Winning over freelance clients right from the get-go isn’t easy. But it is possible. Your proposal introduction shouldn’t be super lengthy. Although, it should get the point across. Show your readers that you’ve done your research and have a business plan that can solve their problems.

Choose one or more of the following to spice up the introduction of your business proposal:

  • Add a few features about your solution

Let the potential client know that you do have a plan set in place to solve their problem.

  • List anticipated results

No one wants to stop reading after seeing something they want. And sharing anticipated results can intrigue potential clients. You can forecast these results by basing them on past results you achieved for clients. This is much more attention-grabbing than talking about what you think will happen. Instead, be confident in saying what you know will happen.

  • Draft the Project Timeline

Later in the proposal, you’ll want to propose the timeline providing more details. But for the introduction, it’s important to list how long the project will take.

Suppose a potential client just read a business proposal that had the project done in one month. You, on the other hand, think it can be done in two weeks. Stating that in your introduction will keep the prospective client engaged.

Before You Begin

Again, everything in the introduction should be focused on how you plan to help the client. Therefore, each item discussed in the introduction should answer:

  • How does this point relate to the needs of the potential investors or potential clients?
  • What benefits does this point provide?
  • How much experience or knowledge do you have about the expertise?
  • Can you answer potential questions that clients may propose?

Every point in your introduction should answer each of these questions. This is a foolproof way to keep readers engaged. It will also weed out potential clients who might not be a great fit for your freelancing services.

Examples and Design Tips

The proposal’s design relates back to the freelancing expertise you’re working with. If you’re creating a business proposal for freelance design, it’s important to spice up the design of the introduction. If you’re creating a business proposal for SEO optimization, then it should be focused on writing.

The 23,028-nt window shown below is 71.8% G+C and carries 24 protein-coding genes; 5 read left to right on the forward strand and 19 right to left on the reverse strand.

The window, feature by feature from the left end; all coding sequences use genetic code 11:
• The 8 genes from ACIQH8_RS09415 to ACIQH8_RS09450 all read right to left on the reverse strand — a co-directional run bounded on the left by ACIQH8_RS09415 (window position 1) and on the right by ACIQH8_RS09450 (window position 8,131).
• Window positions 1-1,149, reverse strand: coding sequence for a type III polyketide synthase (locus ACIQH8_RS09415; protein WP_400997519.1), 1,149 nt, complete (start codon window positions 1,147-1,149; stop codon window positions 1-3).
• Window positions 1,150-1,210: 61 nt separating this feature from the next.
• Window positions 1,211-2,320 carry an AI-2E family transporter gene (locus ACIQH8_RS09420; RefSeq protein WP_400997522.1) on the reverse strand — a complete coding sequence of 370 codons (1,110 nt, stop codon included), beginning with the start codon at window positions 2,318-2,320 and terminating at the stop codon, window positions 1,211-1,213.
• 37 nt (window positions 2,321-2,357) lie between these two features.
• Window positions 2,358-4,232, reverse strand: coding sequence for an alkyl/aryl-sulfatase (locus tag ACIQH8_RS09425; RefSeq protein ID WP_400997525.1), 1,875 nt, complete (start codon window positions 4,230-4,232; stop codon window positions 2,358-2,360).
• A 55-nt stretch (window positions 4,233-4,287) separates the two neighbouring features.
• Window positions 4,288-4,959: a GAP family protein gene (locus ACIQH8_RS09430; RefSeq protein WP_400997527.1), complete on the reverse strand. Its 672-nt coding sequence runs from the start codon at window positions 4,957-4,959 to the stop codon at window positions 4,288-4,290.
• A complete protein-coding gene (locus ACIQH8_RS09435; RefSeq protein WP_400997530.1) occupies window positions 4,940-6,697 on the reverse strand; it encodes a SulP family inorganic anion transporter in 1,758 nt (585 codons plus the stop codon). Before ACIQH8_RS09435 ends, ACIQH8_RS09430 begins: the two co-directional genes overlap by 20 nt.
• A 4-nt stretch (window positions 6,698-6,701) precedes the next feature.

There should be fluid design tactics throughout the entire proposal. Like everything else, these start in the introduction of the proposal.

Along with that, it’s important to remember that this is your first impression! The introduction should be free of grammatical errors. It should also be well-written and professional. You don’t get a second chance at a first impression. Even if the rest of the proposal is absolutely outstanding, a grammar issue in the beginning will set you up for a loss.

Key Takeaways

Creating a business proposal is vital to landing clients and increasing cash flow, so don’t let yourself fall behind from the get-go. Start your proposal with a strong introduction. This is the first time a prospective client will be reading your work. Be sure that your introduction includes the following before sending it off:

  • Introduce yourself and how you’re going to help the client.
  • Address the issue at hand and the approach you’ll take to complete it.
  • Give a basic timeline for the prospective client.

These three aspects are the most important things to remember when designing your proposal introduction. Along with that, just remember to tie in your personality traits. The art of a business proposal is in your ability to build a relationship through the writing. Therefore, being yourself should be one of the key takeaways from this entire article. If you feel confident in your work and business plan, so will your prospective client.

Brandt Sohn is a copywriter for Indy, a project management software that helps freelancers organize and manage their businesses. In his free time, he writes articles to pass on his knowledge and first-hand experiences from freelancing.

The content published on this website is for informational purposes only and does not constitute legal advice.